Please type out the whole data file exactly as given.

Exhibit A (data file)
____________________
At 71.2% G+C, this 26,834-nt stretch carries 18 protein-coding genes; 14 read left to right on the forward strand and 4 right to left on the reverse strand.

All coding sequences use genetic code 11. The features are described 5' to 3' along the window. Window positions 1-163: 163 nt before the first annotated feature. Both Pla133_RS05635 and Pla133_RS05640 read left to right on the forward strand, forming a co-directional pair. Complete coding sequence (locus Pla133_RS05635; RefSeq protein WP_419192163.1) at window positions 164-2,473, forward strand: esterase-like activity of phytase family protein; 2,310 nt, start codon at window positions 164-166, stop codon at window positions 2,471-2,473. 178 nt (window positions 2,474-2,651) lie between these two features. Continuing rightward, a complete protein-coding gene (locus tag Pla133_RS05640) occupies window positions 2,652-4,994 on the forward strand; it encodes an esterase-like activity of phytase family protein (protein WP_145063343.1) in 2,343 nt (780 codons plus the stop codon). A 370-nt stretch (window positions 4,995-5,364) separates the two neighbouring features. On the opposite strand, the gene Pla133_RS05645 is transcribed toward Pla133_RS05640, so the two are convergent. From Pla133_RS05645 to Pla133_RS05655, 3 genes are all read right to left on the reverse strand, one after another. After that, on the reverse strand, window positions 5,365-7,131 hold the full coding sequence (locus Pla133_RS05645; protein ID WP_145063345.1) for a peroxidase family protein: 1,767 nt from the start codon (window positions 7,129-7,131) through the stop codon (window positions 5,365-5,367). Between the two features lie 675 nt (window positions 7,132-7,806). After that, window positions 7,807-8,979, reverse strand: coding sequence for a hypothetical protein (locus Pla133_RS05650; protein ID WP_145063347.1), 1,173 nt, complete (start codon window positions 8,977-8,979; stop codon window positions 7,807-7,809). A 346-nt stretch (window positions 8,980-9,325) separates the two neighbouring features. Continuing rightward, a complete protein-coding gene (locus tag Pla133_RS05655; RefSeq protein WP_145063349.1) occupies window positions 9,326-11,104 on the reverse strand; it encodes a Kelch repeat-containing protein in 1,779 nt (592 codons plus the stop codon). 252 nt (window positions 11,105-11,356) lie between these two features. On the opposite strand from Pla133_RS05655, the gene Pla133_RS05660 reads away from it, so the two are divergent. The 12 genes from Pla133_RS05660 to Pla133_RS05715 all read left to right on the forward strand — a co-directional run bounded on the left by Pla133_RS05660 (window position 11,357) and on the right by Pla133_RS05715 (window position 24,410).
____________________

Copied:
At 71.2% G+C, this 26,834-nt stretch carries 18 protein-coding genes; 14 read left to right on the forward strand and 4 right to left on the reverse strand.

All coding sequences use genetic code 11. The features are described 5' to 3' along the window. Window positions 1-163: 163 nt before the first annotated feature. Both Pla133_RS05635 and Pla133_RS05640 read left to right on the forward strand, forming a co-directional pair. Complete coding sequence (locus Pla133_RS05635; RefSeq protein WP_419192163.1) at window positions 164-2,473, forward strand: esterase-like activity of phytase family protein; 2,310 nt, start codon at window positions 164-166, stop codon at window positions 2,471-2,473. 178 nt (window positions 2,474-2,651) lie between these two features. Continuing rightward, a complete protein-coding gene (locus tag Pla133_RS05640) occupies window positions 2,652-4,994 on the forward strand; it encodes an esterase-like activity of phytase family protein (protein WP_145063343.1) in 2,343 nt (780 codons plus the stop codon). A 370-nt stretch (window positions 4,995-5,364) separates the two neighbouring features. On the opposite strand, the gene Pla133_RS05645 is transcribed toward Pla133_RS05640, so the two are convergent. From Pla133_RS05645 to Pla133_RS05655, 3 genes are all read right to left on the reverse strand, one after another. After that, on the reverse strand, window positions 5,365-7,131 hold the full coding sequence (locus Pla133_RS05645; protein ID WP_145063345.1) for a peroxidase family protein: 1,767 nt from the start codon (window positions 7,129-7,131) through the stop codon (window positions 5,365-5,367). Between the two features lie 675 nt (window positions 7,132-7,806). After that, window positions 7,807-8,979, reverse strand: coding sequence for a hypothetical protein (locus Pla133_RS05650; protein ID WP_145063347.1), 1,173 nt, complete (start codon window positions 8,977-8,979; stop codon window positions 7,807-7,809). A 346-nt stretch (window positions 8,980-9,325) separates the two neighbouring features. Continuing rightward, a complete protein-coding gene (locus tag Pla133_RS05655; RefSeq protein WP_145063349.1) occupies window positions 9,326-11,104 on the reverse strand; it encodes a Kelch repeat-containing protein in 1,779 nt (592 codons plus the stop codon). 252 nt (window positions 11,105-11,356) lie between these two features. On the opposite strand from Pla133_RS05655, the gene Pla133_RS05660 reads away from it, so the two are divergent. The 12 genes from Pla133_RS05660 to Pla133_RS05715 all read left to right on the forward strand — a co-directional run bounded on the left by Pla133_RS05660 (window position 11,357) and on the right by Pla133_RS05715 (window position 24,410).